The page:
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Choline and TMAO: Eggs Still Don’t Cause Heart Disease


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Could the choline in these eggs contribute to heart disease?
Do choline-rich eggs increase TMAO levels? Stockbyte/Stockbyte/Thinkstock

A 2013 study by published in the New England Journal of Medicine (NEJM) has proposed a new link between eggs and coronary heart disease (CHD) that doesn’t involve cholesterol. A team of researchers, led by Dr. Stanley Hazen, showed that dietary choline—a nutrient found largely in eggs, beef liver, and other animal foods—is metabolized by bacteria in our gut and then converted by the liver into TMAO.

They demonstrated this with a “choline challenge:” feeding volunteers two large hard-boiled eggs (with approximately 250 mg of choline each) along with 250 mg of supplemental choline that was tagged with a heavy isotope. The isotope acts like a chemical “label” that allowed the researchers to track what happened to the choline after it was ingested. Their data did indeed show an increase in both labeled TMAO and total TMAO (in urine and blood) in the volunteers after they consumed the eggs and supplemental choline.

In a second study, Dr. Hazen’s group showed that increased levels of TMAO in the blood are associated with cardiovascular disease (CVD). The researchers followed roughly 4,000 adults for three years. At the end of the study period, those with the highest levels of TMAO had a 2.5-fold increased risk of heart attack, stroke and death.

On the surface this sounds like very bad news for omnivores. But let’s take a closer look at the studies to see if it’s really time to swap your morning eggs for a tofu scramble.

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Do Choline-Rich Foods Increase TMAO Levels?

Dr. Hazen’s team did show a temporary increase in total TMAO after eating eggs. However, as Dr. Chris Masterjohn pointed out to me in an email dialog, the researchers’ own data show that there’s no way that the “choline challenge” could have contributed to this increase in total TMAO. If it had, we would expect to see an initial increase in labeled TMAO followed by an increase in labeled TMAO. This would indicate that the labeled choline supplement (that participants ate with the eggs) had been metabolized by the gut bacteria and then converted into TMAO in the liver.

But that’s not what happened. I re-created Figure 1C and 1D from the study. Figure 1C (below) shows an increase in total serum TMAO at one hour after the choline challenge. But by hour four, total TMAO is back to baseline and by hour 8 it’s even below baseline (i.e. the participants had lower TMAO at 8 hours than they did before they ate the eggs/choline).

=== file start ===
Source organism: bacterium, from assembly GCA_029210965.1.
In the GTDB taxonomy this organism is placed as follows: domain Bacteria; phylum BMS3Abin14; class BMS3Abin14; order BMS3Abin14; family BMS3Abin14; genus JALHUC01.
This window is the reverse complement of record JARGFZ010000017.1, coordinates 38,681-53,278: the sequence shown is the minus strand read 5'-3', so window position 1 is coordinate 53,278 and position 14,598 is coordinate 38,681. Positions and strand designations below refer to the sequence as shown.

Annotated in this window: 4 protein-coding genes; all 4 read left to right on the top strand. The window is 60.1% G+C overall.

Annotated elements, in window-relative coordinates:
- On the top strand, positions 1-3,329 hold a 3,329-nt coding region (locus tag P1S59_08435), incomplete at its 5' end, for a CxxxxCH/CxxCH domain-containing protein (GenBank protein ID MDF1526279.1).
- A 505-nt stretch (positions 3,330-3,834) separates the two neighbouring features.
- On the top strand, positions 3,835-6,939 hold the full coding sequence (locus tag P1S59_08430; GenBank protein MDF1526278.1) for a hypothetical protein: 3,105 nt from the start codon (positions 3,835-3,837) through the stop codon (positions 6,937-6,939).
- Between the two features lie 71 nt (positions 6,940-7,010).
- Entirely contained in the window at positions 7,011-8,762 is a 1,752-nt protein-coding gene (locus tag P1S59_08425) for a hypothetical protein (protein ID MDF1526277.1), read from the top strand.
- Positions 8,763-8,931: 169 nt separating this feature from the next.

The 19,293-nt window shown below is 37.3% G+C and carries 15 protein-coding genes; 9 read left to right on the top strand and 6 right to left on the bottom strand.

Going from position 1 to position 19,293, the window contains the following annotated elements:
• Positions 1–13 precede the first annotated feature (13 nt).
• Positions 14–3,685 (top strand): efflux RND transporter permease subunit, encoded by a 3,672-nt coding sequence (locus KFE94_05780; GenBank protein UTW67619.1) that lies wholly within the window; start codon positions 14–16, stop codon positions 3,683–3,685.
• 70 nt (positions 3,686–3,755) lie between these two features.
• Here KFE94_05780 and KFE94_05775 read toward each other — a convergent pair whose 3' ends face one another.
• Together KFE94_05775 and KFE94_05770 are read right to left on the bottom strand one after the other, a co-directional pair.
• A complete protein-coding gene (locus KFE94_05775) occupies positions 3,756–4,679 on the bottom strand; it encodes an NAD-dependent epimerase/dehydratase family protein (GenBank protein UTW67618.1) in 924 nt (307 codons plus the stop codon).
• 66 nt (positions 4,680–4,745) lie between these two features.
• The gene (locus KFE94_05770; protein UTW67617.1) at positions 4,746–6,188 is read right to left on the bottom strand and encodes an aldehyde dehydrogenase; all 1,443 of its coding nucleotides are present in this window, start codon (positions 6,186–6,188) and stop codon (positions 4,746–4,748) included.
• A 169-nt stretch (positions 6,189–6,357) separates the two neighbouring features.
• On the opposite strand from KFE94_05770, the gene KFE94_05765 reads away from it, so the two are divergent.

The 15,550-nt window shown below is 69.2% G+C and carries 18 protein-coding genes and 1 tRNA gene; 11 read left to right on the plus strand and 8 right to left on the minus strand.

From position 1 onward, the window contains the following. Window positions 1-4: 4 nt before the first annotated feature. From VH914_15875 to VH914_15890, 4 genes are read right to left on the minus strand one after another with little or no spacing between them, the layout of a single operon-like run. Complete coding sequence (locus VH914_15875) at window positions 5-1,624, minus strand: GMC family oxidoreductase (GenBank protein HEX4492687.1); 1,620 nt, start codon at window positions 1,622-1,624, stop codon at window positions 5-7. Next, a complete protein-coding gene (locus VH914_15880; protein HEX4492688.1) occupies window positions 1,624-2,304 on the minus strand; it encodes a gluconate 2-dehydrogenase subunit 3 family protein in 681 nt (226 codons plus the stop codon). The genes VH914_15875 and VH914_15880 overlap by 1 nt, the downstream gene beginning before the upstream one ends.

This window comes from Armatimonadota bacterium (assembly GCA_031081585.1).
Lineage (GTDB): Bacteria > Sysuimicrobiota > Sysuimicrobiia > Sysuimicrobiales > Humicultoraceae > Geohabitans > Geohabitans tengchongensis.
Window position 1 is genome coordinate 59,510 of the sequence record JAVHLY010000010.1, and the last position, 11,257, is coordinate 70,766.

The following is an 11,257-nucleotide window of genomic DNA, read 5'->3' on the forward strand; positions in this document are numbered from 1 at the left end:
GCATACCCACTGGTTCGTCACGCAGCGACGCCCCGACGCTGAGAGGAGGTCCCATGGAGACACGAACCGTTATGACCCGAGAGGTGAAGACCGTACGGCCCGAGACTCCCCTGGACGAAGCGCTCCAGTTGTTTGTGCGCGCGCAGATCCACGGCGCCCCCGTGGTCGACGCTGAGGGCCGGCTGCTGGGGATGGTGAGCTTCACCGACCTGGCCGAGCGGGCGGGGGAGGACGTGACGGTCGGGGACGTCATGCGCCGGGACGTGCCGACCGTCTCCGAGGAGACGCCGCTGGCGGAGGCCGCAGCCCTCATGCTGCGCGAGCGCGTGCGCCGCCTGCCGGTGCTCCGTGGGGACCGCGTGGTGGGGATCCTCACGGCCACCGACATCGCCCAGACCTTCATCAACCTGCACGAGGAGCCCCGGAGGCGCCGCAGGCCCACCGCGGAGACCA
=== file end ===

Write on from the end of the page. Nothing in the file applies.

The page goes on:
Figure 1C choline and eggs Chris Kresser

However, Figure 1D (below) shows that labeled TMAO did not increase at all until hour four, and it didn’t increase significantly until hour six! This shows that the eggs and supplemental choline the participants ate had nothing to do with the increase in total TMAO that occurred one hour after the challenge.

figure 1D choline and eggs Chris Kresser

What’s more, the researchers didn’t mention that other commonly eaten foods have a much more significant impact on TMAO than eggs. A 1999 study tested the effects of 46 different foods on the urinary excretion of TMAO in 6 human volunteers. (1) Eggs had no effect on TMAO excretion compared to a light control breakfast, yet 19 out of 21 types of seafood tested did. In fact, halibut generated over 53 times as much TMAO as eggs! This is not surprising, because although all species of seafood contain lower amounts of choline than eggs, they do contain trimethylamine and TMAO. Dr. Hazen’s team was aware of this study, because they referenced it briefly in the discussion section of the NEJM paper. They acknowledged that “TMAO has been identified in fish” and “the ingestion of fish raises urinary TMAO levels.” But remarkably, they did not explain how much greater fish’s impact on TMAO was when compared to eggs.

Finally, this paper did not prove that eating choline-rich foods (or any other foods) increases TMAO levels over time. In fact, the researchers themselves seem to suggest this is unlikely in the discussion section of the paper.